KINGSMAN: THE SECRET SERVICE: Starring Colin Firth, Michael Caine, Samuel L. Jackson, Jack Davenport, Mark Hamill. Directed by Matthew Vaughn. Rated MA15+ (Strong violence and coarse language). 129 minutes
By Joseph McAleer
ICONIC spy James Bond gets younger, hipper competition via “Kingsman: The Secret Service”.
This suave but excessively violent adaptation of Mark Millar and Dave Gibbons’ 2012 comic book series “The Secret Service” is directed and co-written – with Jane Goldman – by Matthew Vaughn (“X-Men: First Class”).
Terribly British to its core, the film is, at one level, an amusing send-up of classic espionage movies, with agents wearing bespoke suits and displaying impeccable manners even as they kill bad guys with a dazzling array of cool gadgets.
Unfortunately, “Kingsman” is too pseudo-sophisticated for its own good, and goes off the rails with unbridled mayhem and vulgarity.
Some of the action sequences, including one of a congregation massacred inside a church, display a profound lack of taste, not to mention cinematic judgment.
That’s a pity, as the film offers a positive message for wayward youth on achieving reform by learning to look out for others.
Colin Firth stars as Harry Hart, code-named “Galahad”. Hart’s moniker reflects the fact that the members of the top-secret Kingsmen organisation, to which he belongs, consider themselves a new breed of knights in shining armour (or at least pinstripes).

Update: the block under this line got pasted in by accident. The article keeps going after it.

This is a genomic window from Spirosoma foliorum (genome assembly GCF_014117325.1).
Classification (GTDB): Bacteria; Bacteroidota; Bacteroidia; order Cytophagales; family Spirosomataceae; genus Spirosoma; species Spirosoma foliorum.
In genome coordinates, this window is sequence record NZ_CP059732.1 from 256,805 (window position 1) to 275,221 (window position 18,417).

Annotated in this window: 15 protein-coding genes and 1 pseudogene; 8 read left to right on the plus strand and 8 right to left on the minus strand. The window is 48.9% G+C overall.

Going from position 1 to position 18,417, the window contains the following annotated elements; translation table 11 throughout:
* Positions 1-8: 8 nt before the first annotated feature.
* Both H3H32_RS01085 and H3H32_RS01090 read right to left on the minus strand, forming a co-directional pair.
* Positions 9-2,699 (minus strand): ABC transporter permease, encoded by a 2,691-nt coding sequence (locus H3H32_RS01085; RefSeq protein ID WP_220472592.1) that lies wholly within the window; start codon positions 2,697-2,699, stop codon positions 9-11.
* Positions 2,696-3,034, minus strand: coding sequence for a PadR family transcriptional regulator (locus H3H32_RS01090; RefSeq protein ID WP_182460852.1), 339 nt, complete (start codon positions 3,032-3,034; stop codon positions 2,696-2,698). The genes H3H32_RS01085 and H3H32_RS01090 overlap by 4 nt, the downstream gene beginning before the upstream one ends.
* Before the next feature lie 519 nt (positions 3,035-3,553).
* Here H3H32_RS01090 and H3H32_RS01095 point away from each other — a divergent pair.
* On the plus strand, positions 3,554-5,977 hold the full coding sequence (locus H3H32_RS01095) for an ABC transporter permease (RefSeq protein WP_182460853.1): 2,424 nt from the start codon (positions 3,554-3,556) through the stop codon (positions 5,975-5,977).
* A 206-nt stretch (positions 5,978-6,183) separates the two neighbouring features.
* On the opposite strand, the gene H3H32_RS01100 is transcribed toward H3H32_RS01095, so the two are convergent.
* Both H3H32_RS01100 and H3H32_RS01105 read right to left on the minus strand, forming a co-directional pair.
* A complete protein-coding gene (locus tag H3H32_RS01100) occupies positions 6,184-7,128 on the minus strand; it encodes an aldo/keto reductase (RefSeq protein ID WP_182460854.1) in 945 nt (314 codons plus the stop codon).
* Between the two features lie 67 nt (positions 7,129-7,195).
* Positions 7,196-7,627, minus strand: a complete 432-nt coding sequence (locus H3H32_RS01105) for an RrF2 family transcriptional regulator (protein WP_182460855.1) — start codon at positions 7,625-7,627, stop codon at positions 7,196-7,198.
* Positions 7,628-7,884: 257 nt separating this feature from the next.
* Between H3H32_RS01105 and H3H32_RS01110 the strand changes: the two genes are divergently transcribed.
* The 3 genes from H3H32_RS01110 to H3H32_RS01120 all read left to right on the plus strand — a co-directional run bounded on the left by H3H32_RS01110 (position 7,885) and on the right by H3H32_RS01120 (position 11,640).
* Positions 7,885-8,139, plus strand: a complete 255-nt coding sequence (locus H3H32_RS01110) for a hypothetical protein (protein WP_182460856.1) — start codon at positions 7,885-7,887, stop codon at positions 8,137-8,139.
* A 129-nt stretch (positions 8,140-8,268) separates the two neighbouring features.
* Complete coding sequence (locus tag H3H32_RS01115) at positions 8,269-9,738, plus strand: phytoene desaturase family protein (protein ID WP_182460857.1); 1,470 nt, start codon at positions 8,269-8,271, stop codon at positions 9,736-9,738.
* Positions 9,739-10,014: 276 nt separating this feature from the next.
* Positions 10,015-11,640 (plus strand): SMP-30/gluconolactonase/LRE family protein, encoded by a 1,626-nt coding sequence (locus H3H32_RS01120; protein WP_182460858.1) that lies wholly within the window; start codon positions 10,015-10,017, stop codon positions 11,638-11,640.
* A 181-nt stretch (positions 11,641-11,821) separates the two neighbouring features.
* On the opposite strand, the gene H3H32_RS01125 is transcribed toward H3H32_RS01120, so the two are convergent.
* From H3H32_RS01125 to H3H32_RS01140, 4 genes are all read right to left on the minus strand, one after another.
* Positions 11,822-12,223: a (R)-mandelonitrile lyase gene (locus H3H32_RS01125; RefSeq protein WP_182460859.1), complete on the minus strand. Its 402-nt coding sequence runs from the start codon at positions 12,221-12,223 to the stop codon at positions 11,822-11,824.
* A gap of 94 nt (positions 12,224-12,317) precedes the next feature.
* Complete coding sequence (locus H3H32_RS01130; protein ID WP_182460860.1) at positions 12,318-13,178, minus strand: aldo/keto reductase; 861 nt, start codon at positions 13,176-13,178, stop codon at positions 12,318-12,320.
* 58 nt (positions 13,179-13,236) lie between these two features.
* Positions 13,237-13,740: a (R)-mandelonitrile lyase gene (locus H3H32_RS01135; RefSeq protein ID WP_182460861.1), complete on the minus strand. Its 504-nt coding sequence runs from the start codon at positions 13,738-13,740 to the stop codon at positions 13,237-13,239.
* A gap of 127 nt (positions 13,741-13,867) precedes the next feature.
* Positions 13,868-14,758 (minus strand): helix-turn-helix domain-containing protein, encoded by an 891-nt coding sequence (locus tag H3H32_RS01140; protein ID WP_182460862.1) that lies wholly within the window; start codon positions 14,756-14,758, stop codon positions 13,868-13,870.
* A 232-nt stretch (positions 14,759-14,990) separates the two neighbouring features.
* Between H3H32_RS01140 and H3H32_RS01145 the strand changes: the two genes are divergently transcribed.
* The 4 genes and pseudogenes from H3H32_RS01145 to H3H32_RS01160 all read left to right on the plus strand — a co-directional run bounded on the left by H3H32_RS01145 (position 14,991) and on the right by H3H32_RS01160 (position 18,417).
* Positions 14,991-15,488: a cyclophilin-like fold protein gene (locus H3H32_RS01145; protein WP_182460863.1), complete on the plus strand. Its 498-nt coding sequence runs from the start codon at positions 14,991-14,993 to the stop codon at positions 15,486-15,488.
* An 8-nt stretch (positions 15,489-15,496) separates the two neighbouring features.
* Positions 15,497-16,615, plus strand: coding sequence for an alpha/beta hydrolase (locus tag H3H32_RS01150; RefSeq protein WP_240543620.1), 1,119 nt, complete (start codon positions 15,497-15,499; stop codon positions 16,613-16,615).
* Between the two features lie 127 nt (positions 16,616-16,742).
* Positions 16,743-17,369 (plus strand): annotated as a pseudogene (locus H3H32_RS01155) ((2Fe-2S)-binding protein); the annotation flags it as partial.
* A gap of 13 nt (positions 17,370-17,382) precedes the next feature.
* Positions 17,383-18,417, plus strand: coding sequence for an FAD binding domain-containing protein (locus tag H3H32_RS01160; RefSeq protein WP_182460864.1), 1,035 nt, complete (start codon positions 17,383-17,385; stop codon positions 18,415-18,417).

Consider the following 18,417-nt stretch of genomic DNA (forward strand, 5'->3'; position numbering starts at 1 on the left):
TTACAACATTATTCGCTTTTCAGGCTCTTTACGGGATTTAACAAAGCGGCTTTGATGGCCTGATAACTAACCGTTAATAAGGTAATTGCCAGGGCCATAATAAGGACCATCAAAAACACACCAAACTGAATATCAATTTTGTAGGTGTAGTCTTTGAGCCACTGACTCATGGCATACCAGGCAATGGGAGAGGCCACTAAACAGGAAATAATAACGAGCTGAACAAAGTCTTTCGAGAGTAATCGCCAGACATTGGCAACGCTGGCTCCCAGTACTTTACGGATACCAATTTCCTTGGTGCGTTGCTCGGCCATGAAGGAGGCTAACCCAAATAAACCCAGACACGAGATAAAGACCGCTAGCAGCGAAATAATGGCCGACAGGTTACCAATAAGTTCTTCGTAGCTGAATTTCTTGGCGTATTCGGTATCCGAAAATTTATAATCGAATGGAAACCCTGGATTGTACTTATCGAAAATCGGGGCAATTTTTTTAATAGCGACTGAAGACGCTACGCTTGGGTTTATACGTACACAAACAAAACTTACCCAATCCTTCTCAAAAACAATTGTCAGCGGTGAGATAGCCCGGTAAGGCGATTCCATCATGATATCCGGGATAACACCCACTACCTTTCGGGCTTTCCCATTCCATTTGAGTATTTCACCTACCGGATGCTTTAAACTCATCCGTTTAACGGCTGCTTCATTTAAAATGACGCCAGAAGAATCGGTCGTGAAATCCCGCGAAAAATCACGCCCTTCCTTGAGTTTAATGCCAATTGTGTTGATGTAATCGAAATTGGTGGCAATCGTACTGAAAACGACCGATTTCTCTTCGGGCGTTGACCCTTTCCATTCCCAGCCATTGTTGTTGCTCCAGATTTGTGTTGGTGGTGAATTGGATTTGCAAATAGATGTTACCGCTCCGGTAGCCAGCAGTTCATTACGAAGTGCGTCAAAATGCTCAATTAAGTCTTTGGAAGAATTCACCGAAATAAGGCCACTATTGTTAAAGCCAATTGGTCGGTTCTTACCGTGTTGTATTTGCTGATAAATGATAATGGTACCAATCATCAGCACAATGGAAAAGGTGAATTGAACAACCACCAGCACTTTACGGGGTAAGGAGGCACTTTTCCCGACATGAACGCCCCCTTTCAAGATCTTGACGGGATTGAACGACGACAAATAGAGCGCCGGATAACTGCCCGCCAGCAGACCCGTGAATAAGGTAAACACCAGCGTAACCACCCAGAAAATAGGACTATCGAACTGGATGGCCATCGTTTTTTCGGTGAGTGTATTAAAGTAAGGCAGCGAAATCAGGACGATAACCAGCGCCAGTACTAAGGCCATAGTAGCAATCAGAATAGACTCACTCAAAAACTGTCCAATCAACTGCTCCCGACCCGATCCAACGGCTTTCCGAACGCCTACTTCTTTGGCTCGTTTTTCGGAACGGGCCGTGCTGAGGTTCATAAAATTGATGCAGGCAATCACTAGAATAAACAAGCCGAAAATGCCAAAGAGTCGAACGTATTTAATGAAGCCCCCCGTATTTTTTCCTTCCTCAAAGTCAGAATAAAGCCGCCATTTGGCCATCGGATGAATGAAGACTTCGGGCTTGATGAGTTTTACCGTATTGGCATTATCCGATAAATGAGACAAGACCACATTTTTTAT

This “independent international intelligence agency”, overseen by Arthur (Michael Caine), is headquartered behind a tailor’s shop on London’s Savile Row.
The Kingsmen are commanded to find new, more youthful recruits. Galahad seeks out Eggsy (Taron Egerton), a troubled hooligan unaware that his late father was a Kingsman who died saving Galahad’s life.
Galahad pledges to redeem this sacrifice by helping the young man. “If you’re prepared to adapt, and learn, you can transform,” he tells Eggsy. “You mean like ‘My Fair Lady’?” the lad responds. Indeed, under Galahad’s tutelage Eggsy gets the ultimate makeover.
The initiation rituals, supervised by Merlin (Mark Strong), resemble the feats of strength and wit seen in a number of teen-empowerment pictures lately.
There’s no time to lose, as the world is at risk (naturally) from a megalomaniac named Richmond Valentine (Samuel L. Jackson).
Convinced that climate change is caused by over-population, Valentine – perversely inspired by the story of Noah and the great flood – decides the best remedy for environmental woes is to cull the human race.
So he hands out free cell phones embedded with a computerised booby-trap designed to wreak mayhem. “Kingsman” carries this ridiculous premise to queasy extremes.
However tongue-in-cheek their presentation, the gruesome proceedings become so awash in blood that many viewers will be repelled. The film contains strong gory violence, brief partial female nudity, some sexual innuendo and frequent profane and crude language.
Joseph McAleer is a guest reviewer for Catholic News Service.